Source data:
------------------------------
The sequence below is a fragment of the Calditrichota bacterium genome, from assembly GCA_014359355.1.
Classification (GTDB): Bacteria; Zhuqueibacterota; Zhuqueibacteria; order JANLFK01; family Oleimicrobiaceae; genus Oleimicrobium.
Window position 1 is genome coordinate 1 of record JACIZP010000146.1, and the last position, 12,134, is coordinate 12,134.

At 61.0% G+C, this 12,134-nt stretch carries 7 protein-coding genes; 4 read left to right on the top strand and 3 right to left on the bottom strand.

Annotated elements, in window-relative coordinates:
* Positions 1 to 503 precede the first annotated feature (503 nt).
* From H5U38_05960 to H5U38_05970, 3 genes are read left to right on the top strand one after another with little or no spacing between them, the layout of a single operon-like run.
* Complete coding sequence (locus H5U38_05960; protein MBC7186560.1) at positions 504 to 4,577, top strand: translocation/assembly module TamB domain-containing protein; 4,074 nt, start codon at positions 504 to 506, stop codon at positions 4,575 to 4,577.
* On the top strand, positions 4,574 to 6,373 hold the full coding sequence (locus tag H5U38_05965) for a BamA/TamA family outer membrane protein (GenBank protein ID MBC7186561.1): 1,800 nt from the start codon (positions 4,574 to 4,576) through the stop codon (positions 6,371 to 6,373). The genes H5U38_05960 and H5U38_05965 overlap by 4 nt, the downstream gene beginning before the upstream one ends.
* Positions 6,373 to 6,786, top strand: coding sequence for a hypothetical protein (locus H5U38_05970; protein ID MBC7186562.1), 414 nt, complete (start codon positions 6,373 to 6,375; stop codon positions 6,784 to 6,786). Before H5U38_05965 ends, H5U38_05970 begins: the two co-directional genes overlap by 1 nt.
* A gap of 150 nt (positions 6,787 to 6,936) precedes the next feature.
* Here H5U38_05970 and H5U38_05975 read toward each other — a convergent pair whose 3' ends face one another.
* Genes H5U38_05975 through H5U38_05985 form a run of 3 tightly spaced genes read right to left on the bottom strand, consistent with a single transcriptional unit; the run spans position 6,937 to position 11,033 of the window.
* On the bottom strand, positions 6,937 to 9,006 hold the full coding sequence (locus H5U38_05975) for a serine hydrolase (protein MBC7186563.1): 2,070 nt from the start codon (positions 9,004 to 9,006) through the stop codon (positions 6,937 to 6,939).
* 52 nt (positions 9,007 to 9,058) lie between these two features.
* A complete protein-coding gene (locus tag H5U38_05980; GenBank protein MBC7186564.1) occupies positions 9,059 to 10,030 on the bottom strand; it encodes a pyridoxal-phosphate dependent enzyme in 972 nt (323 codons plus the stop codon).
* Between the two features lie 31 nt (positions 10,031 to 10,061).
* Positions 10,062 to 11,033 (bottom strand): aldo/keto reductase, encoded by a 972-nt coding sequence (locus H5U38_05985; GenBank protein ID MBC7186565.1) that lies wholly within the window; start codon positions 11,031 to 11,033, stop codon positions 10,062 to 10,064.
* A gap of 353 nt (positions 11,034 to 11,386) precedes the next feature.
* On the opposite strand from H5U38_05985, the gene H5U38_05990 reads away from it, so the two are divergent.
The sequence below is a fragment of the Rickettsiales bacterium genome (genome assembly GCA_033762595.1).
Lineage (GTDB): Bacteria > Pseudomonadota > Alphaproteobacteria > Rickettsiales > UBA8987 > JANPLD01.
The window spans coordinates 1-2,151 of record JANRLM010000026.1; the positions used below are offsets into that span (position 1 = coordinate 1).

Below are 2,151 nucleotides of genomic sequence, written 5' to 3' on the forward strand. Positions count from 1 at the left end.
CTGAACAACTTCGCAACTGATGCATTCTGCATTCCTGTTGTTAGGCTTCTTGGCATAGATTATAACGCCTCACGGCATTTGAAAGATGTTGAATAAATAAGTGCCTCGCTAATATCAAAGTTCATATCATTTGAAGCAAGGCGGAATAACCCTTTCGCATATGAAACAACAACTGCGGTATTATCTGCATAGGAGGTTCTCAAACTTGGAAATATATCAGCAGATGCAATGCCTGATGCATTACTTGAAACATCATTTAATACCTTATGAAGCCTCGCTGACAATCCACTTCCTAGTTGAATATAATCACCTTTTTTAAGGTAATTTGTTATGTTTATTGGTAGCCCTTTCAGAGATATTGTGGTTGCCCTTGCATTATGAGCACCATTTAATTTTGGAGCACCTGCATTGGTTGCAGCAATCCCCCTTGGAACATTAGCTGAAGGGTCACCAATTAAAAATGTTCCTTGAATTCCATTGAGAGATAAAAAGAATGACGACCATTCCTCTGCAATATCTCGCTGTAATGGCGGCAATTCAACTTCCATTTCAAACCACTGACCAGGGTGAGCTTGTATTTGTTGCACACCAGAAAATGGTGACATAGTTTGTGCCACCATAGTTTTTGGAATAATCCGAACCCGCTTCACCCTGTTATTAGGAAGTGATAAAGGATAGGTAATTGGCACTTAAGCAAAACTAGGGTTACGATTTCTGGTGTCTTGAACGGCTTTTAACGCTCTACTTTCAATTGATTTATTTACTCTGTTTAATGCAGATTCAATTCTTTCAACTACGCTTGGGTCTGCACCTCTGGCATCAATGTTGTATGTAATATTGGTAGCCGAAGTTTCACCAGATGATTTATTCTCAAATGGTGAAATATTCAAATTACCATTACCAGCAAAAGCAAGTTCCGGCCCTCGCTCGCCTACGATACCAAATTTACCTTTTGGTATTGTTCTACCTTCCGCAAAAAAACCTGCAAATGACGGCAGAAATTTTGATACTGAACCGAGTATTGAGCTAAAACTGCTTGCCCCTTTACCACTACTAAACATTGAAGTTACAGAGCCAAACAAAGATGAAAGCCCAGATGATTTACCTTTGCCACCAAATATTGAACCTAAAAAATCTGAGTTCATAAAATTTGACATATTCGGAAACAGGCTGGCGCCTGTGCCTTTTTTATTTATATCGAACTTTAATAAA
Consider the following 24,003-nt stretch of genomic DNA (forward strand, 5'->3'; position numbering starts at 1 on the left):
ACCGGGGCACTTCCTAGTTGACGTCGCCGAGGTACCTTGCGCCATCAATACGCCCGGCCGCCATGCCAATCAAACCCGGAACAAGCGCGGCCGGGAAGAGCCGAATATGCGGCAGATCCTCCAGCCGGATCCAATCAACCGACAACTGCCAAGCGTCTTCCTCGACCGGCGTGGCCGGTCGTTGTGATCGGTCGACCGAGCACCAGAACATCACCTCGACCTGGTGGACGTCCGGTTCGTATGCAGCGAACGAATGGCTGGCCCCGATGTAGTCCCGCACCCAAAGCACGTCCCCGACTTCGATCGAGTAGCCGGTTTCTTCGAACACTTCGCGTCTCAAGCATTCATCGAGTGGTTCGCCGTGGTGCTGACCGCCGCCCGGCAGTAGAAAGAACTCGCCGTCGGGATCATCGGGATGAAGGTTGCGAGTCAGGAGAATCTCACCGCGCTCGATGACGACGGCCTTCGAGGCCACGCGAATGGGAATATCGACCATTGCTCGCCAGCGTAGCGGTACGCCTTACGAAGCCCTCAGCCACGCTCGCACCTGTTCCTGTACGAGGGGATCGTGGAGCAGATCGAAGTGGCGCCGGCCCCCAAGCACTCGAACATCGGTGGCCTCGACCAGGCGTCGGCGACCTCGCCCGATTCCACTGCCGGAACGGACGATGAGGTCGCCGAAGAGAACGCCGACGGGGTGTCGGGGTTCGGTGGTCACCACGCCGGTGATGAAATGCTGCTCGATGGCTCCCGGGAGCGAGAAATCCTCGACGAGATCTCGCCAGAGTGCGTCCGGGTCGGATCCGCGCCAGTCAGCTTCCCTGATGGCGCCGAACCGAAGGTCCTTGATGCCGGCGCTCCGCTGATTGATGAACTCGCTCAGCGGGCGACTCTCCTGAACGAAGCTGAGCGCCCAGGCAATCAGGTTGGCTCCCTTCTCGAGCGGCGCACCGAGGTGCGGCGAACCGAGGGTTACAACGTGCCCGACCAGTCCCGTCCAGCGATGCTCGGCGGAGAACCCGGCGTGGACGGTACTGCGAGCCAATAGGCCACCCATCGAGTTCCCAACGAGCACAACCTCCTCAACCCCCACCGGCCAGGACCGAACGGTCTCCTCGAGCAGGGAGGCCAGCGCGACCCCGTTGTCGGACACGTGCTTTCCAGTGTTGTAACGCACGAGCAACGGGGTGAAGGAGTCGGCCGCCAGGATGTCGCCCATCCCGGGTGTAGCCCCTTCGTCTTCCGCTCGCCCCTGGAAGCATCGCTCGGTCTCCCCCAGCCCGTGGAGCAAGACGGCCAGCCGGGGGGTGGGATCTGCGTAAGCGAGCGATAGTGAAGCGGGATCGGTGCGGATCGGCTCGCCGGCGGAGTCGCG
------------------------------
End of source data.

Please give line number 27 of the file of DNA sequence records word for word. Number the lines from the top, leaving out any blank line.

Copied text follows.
ACCGGGGCACTTCCTAGTTGACGTCGCCGAGGTACCTTGCGCCATCAATACGCCCGGCCGCCATGCCAATCAAACCCGGAACAAGCGCGGCCGGGAAGAGCCGAATATGCGGCAGATCCTCCAGCCGGATCCAATCAACCGACAACTGCCAAGCGTCTTCCTCGACCGGCGTGGCCGGTCGTTGTGATCGGTCGACCGAGCACCAGAACATCACCTCGACCTGGTGGACGTCCGGTTCGTATGCAGCGAACGAATGGCTGGCCCCGATGTAGTCCCGCACCCAAAGCACGTCCCCGACTTCGATCGAGTAGCCGGTTTCTTCGAACACTTCGCGTCTCAAGCATTCATCGAGTGGTTCGCCGTGGTGCTGACCGCCGCCCGGCAGTAGAAAGAACTCGCCGTCGGGATCATCGGGATGAAGGTTGCGAGTCAGGAGAATCTCACCGCGCTCGATGACGACGGCCTTCGAGGCCACGCGAATGGGAATATCGACCATTGCTCGCCAGCGTAGCGGTACGCCTTACGAAGCCCTCAGCCACGCTCGCACCTGTTCCTGTACGAGGGGATCGTGGAGCAGATCGAAGTGGCGCCGGCCCCCAAGCACTCGAACATCGGTGGCCTCGACCAGGCGTCGGCGACCTCGCCCGATTCCACTGCCGGAACGGACGATGAGGTCGCCGAAGAGAACGCCGACGGGGTGTCGGGGTTCGGTGGTCACCACGCCGGTGATGAAATGCTGCTCGATGGCTCCCGGGAGCGAGAAATCCTCGACGAGATCTCGCCAGAGTGCGTCCGGGTCGGATCCGCGCCAGTCAGCTTCCCTGATGGCGCCGAACCGAAGGTCCTTGATGCCGGCGCTCCGCTGATTGATGAACTCGCTCAGCGGGCGACTCTCCTGAACGAAGCTGAGCGCCCAGGCAATCAGGTTGGCTCCCTTCTCGAGCGGCGCACCGAGGTGCGGCGAACCGAGGGTTACAACGTGCCCGACCAGTCCCGTCCAGCGATGCTCGGCGGAGAACCCGGCGTGGACGGTACTGCGAGCCAATAGGCCACCCATCGAGTTCCCAACGAGCACAACCTCCTCAACCCCCACCGGCCAGGACCGAACGGTCTCCTCGAGCAGGGAGGCCAGCGCGACCCCGTTGTCGGACACGTGCTTTCCAGTGTTGTAACGCACGAGCAACGGGGTGAAGGAGTCGGCCGCCAGGATGTCGCCCATCCCGGGTGTAGCCCCTTCGTCTTCCGCTCGCCCCTGGAAGCATCGCTCGGTCTCCCCCAGCCCGTGGAGCAAGACGGCCAGCCGGGGGGTGGGATCTGCGTAAGCGAGCGATAGTGAAGCGGGATCGGTGCGGATCGGCTCGCCGGCGGAGTCGCG